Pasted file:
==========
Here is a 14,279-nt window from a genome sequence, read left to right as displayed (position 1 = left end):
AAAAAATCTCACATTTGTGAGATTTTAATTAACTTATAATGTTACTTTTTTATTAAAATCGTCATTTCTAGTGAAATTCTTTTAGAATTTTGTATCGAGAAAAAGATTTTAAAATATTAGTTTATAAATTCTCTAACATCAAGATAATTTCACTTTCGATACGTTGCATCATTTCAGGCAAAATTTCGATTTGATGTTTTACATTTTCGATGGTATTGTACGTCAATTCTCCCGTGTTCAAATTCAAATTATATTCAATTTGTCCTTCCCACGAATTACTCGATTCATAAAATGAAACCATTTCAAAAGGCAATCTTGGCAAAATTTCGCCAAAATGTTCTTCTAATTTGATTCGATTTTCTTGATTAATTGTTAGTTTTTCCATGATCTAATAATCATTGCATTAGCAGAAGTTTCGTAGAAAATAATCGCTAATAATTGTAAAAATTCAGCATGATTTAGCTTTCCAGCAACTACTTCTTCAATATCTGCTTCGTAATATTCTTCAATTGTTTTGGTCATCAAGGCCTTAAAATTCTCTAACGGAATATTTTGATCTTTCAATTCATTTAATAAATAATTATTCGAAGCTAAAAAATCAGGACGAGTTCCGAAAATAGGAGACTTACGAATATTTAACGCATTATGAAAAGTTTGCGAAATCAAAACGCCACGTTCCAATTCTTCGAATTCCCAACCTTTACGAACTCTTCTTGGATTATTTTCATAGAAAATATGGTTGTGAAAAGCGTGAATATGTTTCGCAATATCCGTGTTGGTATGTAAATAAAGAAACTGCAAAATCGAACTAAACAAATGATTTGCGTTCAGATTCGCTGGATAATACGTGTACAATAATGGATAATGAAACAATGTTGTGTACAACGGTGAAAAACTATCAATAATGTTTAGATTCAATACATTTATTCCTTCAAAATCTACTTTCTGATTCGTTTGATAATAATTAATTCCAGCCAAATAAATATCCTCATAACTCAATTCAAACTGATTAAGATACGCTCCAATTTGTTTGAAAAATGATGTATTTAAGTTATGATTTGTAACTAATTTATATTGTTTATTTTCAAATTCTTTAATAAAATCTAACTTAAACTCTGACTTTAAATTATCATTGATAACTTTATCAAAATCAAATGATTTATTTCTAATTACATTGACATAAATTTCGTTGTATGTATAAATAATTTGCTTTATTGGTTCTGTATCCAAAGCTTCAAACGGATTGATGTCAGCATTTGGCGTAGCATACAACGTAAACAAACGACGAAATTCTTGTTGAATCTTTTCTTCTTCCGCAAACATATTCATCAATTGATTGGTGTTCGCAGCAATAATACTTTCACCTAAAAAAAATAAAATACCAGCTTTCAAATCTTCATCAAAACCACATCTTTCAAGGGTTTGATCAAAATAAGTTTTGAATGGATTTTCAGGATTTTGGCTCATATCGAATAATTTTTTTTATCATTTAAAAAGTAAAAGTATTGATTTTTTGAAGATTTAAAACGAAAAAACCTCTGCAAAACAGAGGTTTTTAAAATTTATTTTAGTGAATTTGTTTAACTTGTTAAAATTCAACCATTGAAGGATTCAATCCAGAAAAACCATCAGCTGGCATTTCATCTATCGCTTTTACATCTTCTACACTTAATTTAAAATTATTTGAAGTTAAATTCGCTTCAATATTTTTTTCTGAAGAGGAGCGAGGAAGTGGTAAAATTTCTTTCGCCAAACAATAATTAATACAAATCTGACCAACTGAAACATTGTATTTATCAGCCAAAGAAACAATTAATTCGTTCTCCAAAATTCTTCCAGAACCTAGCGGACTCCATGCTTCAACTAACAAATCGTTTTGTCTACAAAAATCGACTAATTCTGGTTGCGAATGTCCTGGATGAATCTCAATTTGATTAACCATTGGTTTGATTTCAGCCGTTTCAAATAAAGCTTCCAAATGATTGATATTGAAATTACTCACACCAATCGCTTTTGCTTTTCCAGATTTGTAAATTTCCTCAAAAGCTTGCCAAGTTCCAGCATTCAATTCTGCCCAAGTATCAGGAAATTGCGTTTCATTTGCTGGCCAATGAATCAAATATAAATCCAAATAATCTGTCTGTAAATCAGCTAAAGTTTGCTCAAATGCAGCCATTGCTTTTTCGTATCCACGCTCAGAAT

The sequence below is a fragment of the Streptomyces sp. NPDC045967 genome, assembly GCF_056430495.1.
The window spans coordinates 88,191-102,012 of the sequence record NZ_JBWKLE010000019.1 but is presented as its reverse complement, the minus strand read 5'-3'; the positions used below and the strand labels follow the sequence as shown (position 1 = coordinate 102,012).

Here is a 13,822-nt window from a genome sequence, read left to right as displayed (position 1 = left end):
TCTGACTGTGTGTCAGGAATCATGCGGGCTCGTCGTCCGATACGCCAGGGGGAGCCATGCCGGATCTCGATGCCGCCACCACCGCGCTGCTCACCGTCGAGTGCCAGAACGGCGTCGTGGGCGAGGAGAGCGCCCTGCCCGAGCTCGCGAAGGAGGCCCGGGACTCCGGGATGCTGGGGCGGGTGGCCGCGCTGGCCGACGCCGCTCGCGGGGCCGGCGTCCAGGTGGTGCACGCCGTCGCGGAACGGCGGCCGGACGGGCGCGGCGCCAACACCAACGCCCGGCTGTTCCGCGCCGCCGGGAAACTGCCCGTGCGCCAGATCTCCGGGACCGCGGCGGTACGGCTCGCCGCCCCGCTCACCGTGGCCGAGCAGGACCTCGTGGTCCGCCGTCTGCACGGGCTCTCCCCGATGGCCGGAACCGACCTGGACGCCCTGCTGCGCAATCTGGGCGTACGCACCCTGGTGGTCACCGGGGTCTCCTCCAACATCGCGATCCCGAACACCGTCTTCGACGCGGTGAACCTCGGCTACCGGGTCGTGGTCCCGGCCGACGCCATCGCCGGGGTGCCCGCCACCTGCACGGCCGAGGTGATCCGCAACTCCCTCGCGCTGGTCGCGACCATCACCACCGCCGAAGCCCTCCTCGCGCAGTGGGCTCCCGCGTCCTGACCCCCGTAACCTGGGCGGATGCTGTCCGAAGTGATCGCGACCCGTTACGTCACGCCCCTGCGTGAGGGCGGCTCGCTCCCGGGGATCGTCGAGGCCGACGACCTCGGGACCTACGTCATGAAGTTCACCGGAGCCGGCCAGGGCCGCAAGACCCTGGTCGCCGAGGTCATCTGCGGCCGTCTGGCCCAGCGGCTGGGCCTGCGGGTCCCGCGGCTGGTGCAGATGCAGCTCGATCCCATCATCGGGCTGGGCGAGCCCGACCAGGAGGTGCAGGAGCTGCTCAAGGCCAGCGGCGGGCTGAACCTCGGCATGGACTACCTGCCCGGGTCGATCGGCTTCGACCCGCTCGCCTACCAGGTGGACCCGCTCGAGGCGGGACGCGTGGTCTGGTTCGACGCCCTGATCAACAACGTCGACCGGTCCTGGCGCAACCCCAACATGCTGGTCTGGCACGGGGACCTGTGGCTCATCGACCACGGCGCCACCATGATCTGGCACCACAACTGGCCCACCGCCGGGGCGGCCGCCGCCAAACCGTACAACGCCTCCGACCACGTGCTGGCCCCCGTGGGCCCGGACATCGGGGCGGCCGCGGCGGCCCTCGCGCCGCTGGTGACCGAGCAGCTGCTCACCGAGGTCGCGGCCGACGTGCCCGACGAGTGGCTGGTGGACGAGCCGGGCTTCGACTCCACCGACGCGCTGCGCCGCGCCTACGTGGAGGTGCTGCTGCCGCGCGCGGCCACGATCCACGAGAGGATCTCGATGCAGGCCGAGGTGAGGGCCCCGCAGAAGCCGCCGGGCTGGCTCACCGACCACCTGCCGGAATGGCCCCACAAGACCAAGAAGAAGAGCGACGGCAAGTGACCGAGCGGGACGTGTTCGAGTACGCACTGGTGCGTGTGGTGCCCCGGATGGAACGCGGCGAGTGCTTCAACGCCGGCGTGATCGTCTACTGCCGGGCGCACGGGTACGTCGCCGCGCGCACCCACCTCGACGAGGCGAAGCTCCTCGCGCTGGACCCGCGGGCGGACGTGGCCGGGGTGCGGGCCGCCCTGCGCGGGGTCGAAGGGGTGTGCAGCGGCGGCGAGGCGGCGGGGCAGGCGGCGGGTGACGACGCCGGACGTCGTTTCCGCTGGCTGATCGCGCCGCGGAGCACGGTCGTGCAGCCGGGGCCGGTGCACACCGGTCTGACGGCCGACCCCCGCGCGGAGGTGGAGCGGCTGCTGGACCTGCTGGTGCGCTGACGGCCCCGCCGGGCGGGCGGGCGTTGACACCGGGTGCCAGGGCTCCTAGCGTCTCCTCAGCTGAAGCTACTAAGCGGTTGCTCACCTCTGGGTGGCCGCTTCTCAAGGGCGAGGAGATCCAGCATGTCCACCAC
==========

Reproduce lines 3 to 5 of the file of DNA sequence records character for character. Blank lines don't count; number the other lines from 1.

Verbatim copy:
The sequence below is a fragment of the Streptomyces sp. NPDC045967 genome, assembly GCF_056430495.1.
The window spans coordinates 88,191-102,012 of the sequence record NZ_JBWKLE010000019.1 but is presented as its reverse complement, the minus strand read 5'-3'; the positions used below and the strand labels follow the sequence as shown (position 1 = coordinate 102,012).

Here is a 13,822-nt window from a genome sequence, read left to right as displayed (position 1 = left end):